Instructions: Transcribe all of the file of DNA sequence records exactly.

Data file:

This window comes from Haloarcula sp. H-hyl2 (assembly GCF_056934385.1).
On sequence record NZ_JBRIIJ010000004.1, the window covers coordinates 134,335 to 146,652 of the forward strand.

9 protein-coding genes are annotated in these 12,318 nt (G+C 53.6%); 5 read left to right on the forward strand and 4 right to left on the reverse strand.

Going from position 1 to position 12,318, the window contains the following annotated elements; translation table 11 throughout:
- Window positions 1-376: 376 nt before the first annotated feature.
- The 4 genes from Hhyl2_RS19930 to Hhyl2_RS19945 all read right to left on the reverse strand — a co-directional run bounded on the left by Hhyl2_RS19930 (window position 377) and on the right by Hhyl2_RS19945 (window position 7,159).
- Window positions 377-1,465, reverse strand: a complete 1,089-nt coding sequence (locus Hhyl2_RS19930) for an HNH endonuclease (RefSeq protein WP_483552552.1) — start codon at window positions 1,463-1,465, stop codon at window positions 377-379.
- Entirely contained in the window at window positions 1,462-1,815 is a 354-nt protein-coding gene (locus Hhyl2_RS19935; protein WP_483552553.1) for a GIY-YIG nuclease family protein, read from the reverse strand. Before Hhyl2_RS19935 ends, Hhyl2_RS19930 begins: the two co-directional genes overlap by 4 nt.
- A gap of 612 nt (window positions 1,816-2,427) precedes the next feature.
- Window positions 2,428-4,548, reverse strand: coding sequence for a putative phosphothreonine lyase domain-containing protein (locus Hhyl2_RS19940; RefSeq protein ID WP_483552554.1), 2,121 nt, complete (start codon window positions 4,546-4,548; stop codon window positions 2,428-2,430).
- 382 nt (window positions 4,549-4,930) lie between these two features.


This window comes from Haloarcula sp. H-hyl2 (assembly GCF_056934385.1).
On sequence record NZ_JBRIIJ010000004.1, the window covers coordinates 134,335 to 146,652 of the forward strand.

9 protein-coding genes are annotated in these 12,318 nt (G+C 53.6%); 5 read left to right on the forward strand and 4 right to left on the reverse strand.

Going from position 1 to position 12,318, the window contains the following annotated elements; translation table 11 throughout:
- Window positions 1-376: 376 nt before the first annotated feature.
- The 4 genes from Hhyl2_RS19930 to Hhyl2_RS19945 all read right to left on the reverse strand — a co-directional run bounded on the left by Hhyl2_RS19930 (window position 377) and on the right by Hhyl2_RS19945 (window position 7,159).
- Window positions 377-1,465, reverse strand: a complete 1,089-nt coding sequence (locus Hhyl2_RS19930) for an HNH endonuclease (RefSeq protein WP_483552552.1) — start codon at window positions 1,463-1,465, stop codon at window positions 377-379.
- Entirely contained in the window at window positions 1,462-1,815 is a 354-nt protein-coding gene (locus Hhyl2_RS19935; protein WP_483552553.1) for a GIY-YIG nuclease family protein, read from the reverse strand. Before Hhyl2_RS19935 ends, Hhyl2_RS19930 begins: the two co-directional genes overlap by 4 nt.
- A gap of 612 nt (window positions 1,816-2,427) precedes the next feature.
- Window positions 2,428-4,548, reverse strand: coding sequence for a putative phosphothreonine lyase domain-containing protein (locus Hhyl2_RS19940; RefSeq protein ID WP_483552554.1), 2,121 nt, complete (start codon window positions 4,546-4,548; stop codon window positions 2,428-2,430).
- 382 nt (window positions 4,549-4,930) lie between these two features.